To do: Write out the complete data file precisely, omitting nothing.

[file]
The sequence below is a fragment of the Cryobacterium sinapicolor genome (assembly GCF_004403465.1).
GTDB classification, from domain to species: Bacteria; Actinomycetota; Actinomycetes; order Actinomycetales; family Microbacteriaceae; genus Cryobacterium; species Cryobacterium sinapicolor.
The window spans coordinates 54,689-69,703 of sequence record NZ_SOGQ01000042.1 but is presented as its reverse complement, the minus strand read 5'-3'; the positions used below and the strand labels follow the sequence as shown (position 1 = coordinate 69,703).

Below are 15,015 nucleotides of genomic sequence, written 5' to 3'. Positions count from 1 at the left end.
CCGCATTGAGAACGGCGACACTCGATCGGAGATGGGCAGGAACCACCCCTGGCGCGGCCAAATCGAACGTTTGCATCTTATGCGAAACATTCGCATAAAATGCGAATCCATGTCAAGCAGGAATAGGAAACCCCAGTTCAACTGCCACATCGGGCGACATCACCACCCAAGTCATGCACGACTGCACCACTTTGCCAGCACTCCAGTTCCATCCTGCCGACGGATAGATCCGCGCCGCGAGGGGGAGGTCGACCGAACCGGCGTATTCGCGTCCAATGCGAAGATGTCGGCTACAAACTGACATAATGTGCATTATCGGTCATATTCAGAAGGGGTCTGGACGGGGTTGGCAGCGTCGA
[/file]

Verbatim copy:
The sequence below is a fragment of the Cryobacterium sinapicolor genome (assembly GCF_004403465.1).
GTDB classification, from domain to species: Bacteria; Actinomycetota; Actinomycetes; order Actinomycetales; family Microbacteriaceae; genus Cryobacterium; species Cryobacterium sinapicolor.
The window spans coordinates 54,689-69,703 of sequence record NZ_SOGQ01000042.1 but is presented as its reverse complement, the minus strand read 5'-3'; the positions used below and the strand labels follow the sequence as shown (position 1 = coordinate 69,703).

Below are 15,015 nucleotides of genomic sequence, written 5' to 3'. Positions count from 1 at the left end.
CCGCATTGAGAACGGCGACACTCGATCGGAGATGGGCAGGAACCACCCCTGGCGCGGCCAAATCGAACGTTTGCATCTTATGCGAAACATTCGCATAAAATGCGAATCCATGTCAAGCAGGAATAGGAAACCCCAGTTCAACTGCCACATCGGGCGACATCACCACCCAAGTCATGCACGACTGCACCACTTTGCCAGCACTCCAGTTCCATCCTGCCGACGGATAGATCCGCGCCGCGAGGGGGAGGTCGACCGAACCGGCGTATTCGCGTCCAATGCGAAGATGTCGGCTACAAACTGACATAATGTGCATTATCGGTCATATTCAGAAGGGGTCTGGACGGGGTTGGCAGCGTCGA